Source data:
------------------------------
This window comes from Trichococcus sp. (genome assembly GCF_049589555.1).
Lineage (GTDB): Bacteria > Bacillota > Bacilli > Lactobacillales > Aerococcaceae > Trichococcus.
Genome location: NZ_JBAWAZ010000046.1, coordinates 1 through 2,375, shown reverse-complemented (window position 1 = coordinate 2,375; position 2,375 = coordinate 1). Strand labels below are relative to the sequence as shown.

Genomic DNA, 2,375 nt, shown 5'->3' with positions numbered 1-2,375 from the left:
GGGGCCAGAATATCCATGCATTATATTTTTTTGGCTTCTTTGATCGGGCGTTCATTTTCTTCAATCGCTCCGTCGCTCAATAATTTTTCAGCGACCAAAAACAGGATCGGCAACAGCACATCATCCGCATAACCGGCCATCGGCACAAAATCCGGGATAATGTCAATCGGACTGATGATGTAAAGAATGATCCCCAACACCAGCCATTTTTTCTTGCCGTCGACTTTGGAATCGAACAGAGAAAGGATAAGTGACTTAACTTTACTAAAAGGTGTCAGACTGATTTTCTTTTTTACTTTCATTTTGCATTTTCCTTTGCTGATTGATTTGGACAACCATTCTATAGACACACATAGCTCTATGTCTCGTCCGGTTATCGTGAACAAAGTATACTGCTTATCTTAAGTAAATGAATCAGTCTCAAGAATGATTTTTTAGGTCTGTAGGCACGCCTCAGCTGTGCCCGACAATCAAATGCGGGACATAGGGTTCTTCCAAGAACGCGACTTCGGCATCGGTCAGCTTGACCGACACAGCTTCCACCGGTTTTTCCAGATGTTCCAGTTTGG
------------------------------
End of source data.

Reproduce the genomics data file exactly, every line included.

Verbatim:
This window comes from Trichococcus sp. (genome assembly GCF_049589555.1).
Lineage (GTDB): Bacteria > Bacillota > Bacilli > Lactobacillales > Aerococcaceae > Trichococcus.
Genome location: NZ_JBAWAZ010000046.1, coordinates 1 through 2,375, shown reverse-complemented (window position 1 = coordinate 2,375; position 2,375 = coordinate 1). Strand labels below are relative to the sequence as shown.

Genomic DNA, 2,375 nt, shown 5'->3' with positions numbered 1-2,375 from the left:
GGGGCCAGAATATCCATGCATTATATTTTTTTGGCTTCTTTGATCGGGCGTTCATTTTCTTCAATCGCTCCGTCGCTCAATAATTTTTCAGCGACCAAAAACAGGATCGGCAACAGCACATCATCCGCATAACCGGCCATCGGCACAAAATCCGGGATAATGTCAATCGGACTGATGATGTAAAGAATGATCCCCAACACCAGCCATTTTTTCTTGCCGTCGACTTTGGAATCGAACAGAGAAAGGATAAGTGACTTAACTTTACTAAAAGGTGTCAGACTGATTTTCTTTTTTACTTTCATTTTGCATTTTCCTTTGCTGATTGATTTGGACAACCATTCTATAGACACACATAGCTCTATGTCTCGTCCGGTTATCGTGAACAAAGTATACTGCTTATCTTAAGTAAATGAATCAGTCTCAAGAATGATTTTTTAGGTCTGTAGGCACGCCTCAGCTGTGCCCGACAATCAAATGCGGGACATAGGGTTCTTCCAAGAACGCGACTTCGGCATCGGTCAGCTTGACCGACACAGCTTCCACCGGTTTTTCCAGATGTTCCAGTTTGG